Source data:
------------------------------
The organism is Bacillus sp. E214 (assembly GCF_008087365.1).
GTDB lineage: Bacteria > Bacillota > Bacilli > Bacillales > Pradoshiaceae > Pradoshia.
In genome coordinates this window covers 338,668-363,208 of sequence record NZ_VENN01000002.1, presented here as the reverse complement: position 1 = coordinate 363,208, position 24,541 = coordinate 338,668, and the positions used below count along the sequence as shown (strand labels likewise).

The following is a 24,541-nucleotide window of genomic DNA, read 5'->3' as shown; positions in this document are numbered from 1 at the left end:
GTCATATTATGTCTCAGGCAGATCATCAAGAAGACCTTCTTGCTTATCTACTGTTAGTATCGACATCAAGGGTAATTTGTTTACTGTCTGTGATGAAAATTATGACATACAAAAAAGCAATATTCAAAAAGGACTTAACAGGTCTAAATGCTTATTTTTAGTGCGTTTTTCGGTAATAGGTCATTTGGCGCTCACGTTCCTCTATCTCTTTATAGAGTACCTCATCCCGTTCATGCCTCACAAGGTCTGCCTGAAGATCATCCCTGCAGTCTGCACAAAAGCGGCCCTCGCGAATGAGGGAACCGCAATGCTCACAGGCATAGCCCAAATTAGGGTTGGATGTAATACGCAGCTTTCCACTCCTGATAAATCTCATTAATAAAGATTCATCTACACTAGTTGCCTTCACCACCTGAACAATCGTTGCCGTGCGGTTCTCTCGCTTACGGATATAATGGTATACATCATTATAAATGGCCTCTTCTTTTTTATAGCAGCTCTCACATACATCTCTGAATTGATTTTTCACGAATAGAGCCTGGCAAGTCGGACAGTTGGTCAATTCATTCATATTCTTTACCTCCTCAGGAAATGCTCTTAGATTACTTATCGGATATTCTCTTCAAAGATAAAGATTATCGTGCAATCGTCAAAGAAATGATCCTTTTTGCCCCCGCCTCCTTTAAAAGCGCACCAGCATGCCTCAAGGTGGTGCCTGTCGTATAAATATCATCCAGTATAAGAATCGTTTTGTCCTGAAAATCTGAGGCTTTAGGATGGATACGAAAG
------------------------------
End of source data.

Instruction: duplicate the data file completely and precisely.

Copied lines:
The organism is Bacillus sp. E214 (assembly GCF_008087365.1).
GTDB lineage: Bacteria > Bacillota > Bacilli > Bacillales > Pradoshiaceae > Pradoshia.
In genome coordinates this window covers 338,668-363,208 of sequence record NZ_VENN01000002.1, presented here as the reverse complement: position 1 = coordinate 363,208, position 24,541 = coordinate 338,668, and the positions used below count along the sequence as shown (strand labels likewise).

The following is a 24,541-nucleotide window of genomic DNA, read 5'->3' as shown; positions in this document are numbered from 1 at the left end:
GTCATATTATGTCTCAGGCAGATCATCAAGAAGACCTTCTTGCTTATCTACTGTTAGTATCGACATCAAGGGTAATTTGTTTACTGTCTGTGATGAAAATTATGACATACAAAAAAGCAATATTCAAAAAGGACTTAACAGGTCTAAATGCTTATTTTTAGTGCGTTTTTCGGTAATAGGTCATTTGGCGCTCACGTTCCTCTATCTCTTTATAGAGTACCTCATCCCGTTCATGCCTCACAAGGTCTGCCTGAAGATCATCCCTGCAGTCTGCACAAAAGCGGCCCTCGCGAATGAGGGAACCGCAATGCTCACAGGCATAGCCCAAATTAGGGTTGGATGTAATACGCAGCTTTCCACTCCTGATAAATCTCATTAATAAAGATTCATCTACACTAGTTGCCTTCACCACCTGAACAATCGTTGCCGTGCGGTTCTCTCGCTTACGGATATAATGGTATACATCATTATAAATGGCCTCTTCTTTTTTATAGCAGCTCTCACATACATCTCTGAATTGATTTTTCACGAATAGAGCCTGGCAAGTCGGACAGTTGGTCAATTCATTCATATTCTTTACCTCCTCAGGAAATGCTCTTAGATTACTTATCGGATATTCTCTTCAAAGATAAAGATTATCGTGCAATCGTCAAAGAAATGATCCTTTTTGCCCCCGCCTCCTTTAAAAGCGCACCAGCATGCCTCAAGGTGGTGCCTGTCGTATAAATATCATCCAGTATAAGAATCGTTTTGTCCTGAAAATCTGAGGCTTTAGGATGGATACGAAAG